London, July 15, IRNA-Former British Ambassador to the United Nations, Lord Hannay, insists that the US needs to be involved if the EU is giving to achieve any breakthrough in its negotiations with Iran over its nuclear programme.
"I continue to hold the view that at some stage direct contacts will be needed between the United States and Iran if Iran's security concerns are to be addressed," Hannay said.
"That is essential if there is to be a negotiated outcome," he told a debate in the House of Lords Thursday on a European Union Committee report on 'Preventing Proliferation of Weapons of Mass Destruction.'
His call came as a report in the Financial Times Friday suggested that the EU was willing to cooperate with Iran on its civilian nuclear power programme and help to reduce its dependency on fuel imports from Russia.
"At the centre of the European Union's plans is an offer to help Iran develop nuclear power stations and to provide an alternative source to Russia for fuel supply - in return for stopping nuclear fuel production in Iran itself," it said.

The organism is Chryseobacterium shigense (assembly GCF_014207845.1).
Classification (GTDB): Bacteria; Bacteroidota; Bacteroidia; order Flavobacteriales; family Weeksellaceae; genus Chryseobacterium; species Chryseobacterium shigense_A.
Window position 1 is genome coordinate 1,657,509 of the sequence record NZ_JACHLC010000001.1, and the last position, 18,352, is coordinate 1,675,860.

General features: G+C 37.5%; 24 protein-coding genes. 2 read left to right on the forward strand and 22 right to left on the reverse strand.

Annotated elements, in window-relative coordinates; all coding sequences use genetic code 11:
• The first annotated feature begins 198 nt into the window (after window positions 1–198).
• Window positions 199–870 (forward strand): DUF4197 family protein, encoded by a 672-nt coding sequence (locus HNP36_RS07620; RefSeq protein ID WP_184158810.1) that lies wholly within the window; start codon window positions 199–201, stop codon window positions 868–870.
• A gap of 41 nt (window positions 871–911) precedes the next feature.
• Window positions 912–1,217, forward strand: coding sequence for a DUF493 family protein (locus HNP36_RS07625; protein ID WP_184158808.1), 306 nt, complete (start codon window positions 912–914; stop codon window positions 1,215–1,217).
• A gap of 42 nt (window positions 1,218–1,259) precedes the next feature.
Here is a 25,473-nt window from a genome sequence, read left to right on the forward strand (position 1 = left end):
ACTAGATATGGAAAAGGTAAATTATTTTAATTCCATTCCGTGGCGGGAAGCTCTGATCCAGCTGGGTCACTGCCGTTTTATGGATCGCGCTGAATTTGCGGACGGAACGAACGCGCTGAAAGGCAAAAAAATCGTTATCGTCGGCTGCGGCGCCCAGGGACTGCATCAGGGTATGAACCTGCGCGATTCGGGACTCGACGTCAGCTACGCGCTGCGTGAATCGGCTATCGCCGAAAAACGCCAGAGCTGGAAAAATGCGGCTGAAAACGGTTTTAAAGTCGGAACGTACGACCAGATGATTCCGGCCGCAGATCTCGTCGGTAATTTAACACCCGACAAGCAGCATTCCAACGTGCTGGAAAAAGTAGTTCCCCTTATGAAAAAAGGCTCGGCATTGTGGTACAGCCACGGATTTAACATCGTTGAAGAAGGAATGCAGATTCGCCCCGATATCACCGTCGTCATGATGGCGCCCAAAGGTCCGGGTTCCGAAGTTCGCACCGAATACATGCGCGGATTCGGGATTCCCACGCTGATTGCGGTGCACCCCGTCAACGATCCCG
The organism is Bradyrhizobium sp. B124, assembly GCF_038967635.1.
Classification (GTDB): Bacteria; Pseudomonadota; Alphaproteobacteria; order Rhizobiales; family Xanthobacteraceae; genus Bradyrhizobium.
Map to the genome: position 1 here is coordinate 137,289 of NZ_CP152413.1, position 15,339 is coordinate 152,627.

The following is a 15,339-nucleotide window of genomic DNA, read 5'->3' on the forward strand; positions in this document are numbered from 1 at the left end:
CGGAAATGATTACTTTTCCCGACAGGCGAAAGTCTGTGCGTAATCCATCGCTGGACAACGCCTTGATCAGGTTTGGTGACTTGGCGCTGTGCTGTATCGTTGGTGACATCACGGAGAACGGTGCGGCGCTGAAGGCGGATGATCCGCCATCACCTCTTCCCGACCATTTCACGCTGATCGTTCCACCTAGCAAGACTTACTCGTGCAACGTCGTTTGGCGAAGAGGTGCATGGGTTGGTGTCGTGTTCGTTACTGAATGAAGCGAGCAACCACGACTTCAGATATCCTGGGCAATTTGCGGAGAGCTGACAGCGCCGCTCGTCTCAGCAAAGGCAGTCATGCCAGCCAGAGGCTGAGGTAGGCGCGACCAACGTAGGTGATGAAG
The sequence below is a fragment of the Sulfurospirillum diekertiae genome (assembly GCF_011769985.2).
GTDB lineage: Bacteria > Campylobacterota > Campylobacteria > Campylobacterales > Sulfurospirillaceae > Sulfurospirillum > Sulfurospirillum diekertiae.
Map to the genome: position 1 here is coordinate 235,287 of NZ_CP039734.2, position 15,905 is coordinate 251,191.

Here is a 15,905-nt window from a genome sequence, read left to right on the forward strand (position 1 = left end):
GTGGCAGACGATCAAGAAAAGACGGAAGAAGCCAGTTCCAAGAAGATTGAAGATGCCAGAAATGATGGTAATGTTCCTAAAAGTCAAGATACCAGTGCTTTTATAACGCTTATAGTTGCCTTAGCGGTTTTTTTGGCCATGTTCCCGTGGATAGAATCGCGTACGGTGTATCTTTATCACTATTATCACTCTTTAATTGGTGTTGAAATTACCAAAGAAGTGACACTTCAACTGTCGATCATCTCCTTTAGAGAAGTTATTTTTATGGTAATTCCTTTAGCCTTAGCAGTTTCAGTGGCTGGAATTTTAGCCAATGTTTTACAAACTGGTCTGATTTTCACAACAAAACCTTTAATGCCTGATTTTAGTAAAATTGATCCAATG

The paper insisted that European diplomats were "still adamantly opposed to Tehran's key demand: to retain even a symbolic uranium- enrichment facility."
Hannay, who was a language student in Tehran during the 1960s, believed that the outcome of the recent presidential election in Iran was "not likely to have made it any easier" for the EU's negotiations, led by Britain, France and Germany.
"Much patience, perseverance and determination will be necessary," the independent peer warned, suggesting that the negotiation in the end may be to "no avail."
If the issue is eventually brought to the Security Council, he said that it would be "of the greatest importance that the EU3 and the US speak and act in unison."
"Any reversion to the divided councils that we saw over Iraq would be disastrous and will guarantee a drift towards a situation that would be bad for all concerned," he warned.
On Wednesday, Foreign Office Minister Kim Howells said in a written parliamentary reply that officials from the so-called EU3 were still currently working on proposals due to be presented to Iran within the next few weeks.
"We will remain in close touch with our partners in the EU and elsewhere as our ideas develop. Long-term arrangements must provide objective guarantees that Iran's nuclear programme is exclusively for peaceful purposes," he said.
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